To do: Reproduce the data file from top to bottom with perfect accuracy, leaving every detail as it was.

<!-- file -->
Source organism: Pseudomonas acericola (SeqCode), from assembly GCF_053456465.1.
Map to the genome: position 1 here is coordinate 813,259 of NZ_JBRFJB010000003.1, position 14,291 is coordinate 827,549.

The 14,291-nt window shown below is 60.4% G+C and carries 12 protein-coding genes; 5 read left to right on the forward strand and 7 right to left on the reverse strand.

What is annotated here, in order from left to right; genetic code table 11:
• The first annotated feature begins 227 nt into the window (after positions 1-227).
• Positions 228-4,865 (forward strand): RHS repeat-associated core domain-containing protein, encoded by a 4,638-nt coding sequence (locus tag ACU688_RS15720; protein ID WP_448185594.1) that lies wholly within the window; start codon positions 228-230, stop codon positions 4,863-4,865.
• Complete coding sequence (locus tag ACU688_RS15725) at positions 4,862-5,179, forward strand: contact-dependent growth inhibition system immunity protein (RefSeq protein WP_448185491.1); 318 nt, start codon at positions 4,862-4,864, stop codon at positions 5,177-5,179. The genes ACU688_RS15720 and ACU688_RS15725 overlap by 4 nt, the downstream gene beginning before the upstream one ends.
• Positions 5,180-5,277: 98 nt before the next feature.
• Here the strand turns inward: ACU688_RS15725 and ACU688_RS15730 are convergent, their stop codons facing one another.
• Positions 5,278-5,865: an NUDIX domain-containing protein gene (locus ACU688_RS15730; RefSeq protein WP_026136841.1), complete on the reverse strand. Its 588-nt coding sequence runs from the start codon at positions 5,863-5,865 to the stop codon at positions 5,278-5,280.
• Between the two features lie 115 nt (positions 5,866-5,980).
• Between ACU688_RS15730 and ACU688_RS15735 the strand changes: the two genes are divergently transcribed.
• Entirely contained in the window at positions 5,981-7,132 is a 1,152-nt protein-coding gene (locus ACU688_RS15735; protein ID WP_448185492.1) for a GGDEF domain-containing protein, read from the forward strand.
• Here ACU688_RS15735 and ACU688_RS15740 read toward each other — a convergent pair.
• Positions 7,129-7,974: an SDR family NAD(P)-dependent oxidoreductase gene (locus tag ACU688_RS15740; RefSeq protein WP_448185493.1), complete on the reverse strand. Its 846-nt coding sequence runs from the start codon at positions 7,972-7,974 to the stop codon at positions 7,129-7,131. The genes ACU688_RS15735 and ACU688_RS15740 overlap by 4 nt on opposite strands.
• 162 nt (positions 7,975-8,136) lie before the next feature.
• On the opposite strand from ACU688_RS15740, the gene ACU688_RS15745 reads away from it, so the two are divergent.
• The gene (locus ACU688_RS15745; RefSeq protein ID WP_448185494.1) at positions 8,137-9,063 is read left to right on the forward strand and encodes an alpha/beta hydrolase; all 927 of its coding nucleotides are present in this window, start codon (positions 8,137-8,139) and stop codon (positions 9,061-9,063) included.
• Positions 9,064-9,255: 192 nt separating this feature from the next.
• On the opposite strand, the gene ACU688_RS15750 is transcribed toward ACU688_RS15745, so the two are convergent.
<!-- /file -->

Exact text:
Source organism: Pseudomonas acericola (SeqCode), from assembly GCF_053456465.1.
Map to the genome: position 1 here is coordinate 813,259 of NZ_JBRFJB010000003.1, position 14,291 is coordinate 827,549.

The 14,291-nt window shown below is 60.4% G+C and carries 12 protein-coding genes; 5 read left to right on the forward strand and 7 right to left on the reverse strand.

What is annotated here, in order from left to right; genetic code table 11:
• The first annotated feature begins 227 nt into the window (after positions 1-227).
• Positions 228-4,865 (forward strand): RHS repeat-associated core domain-containing protein, encoded by a 4,638-nt coding sequence (locus tag ACU688_RS15720; protein ID WP_448185594.1) that lies wholly within the window; start codon positions 228-230, stop codon positions 4,863-4,865.
• Complete coding sequence (locus tag ACU688_RS15725) at positions 4,862-5,179, forward strand: contact-dependent growth inhibition system immunity protein (RefSeq protein WP_448185491.1); 318 nt, start codon at positions 4,862-4,864, stop codon at positions 5,177-5,179. The genes ACU688_RS15720 and ACU688_RS15725 overlap by 4 nt, the downstream gene beginning before the upstream one ends.
• Positions 5,180-5,277: 98 nt before the next feature.
• Here the strand turns inward: ACU688_RS15725 and ACU688_RS15730 are convergent, their stop codons facing one another.
• Positions 5,278-5,865: an NUDIX domain-containing protein gene (locus ACU688_RS15730; RefSeq protein WP_026136841.1), complete on the reverse strand. Its 588-nt coding sequence runs from the start codon at positions 5,863-5,865 to the stop codon at positions 5,278-5,280.
• Between the two features lie 115 nt (positions 5,866-5,980).
• Between ACU688_RS15730 and ACU688_RS15735 the strand changes: the two genes are divergently transcribed.
• Entirely contained in the window at positions 5,981-7,132 is a 1,152-nt protein-coding gene (locus ACU688_RS15735; protein ID WP_448185492.1) for a GGDEF domain-containing protein, read from the forward strand.
• Here ACU688_RS15735 and ACU688_RS15740 read toward each other — a convergent pair.
• Positions 7,129-7,974: an SDR family NAD(P)-dependent oxidoreductase gene (locus tag ACU688_RS15740; RefSeq protein WP_448185493.1), complete on the reverse strand. Its 846-nt coding sequence runs from the start codon at positions 7,972-7,974 to the stop codon at positions 7,129-7,131. The genes ACU688_RS15735 and ACU688_RS15740 overlap by 4 nt on opposite strands.
• 162 nt (positions 7,975-8,136) lie before the next feature.
• On the opposite strand from ACU688_RS15740, the gene ACU688_RS15745 reads away from it, so the two are divergent.
• The gene (locus ACU688_RS15745; RefSeq protein ID WP_448185494.1) at positions 8,137-9,063 is read left to right on the forward strand and encodes an alpha/beta hydrolase; all 927 of its coding nucleotides are present in this window, start codon (positions 8,137-8,139) and stop codon (positions 9,061-9,063) included.
• Positions 9,064-9,255: 192 nt separating this feature from the next.
• On the opposite strand, the gene ACU688_RS15750 is transcribed toward ACU688_RS15745, so the two are convergent.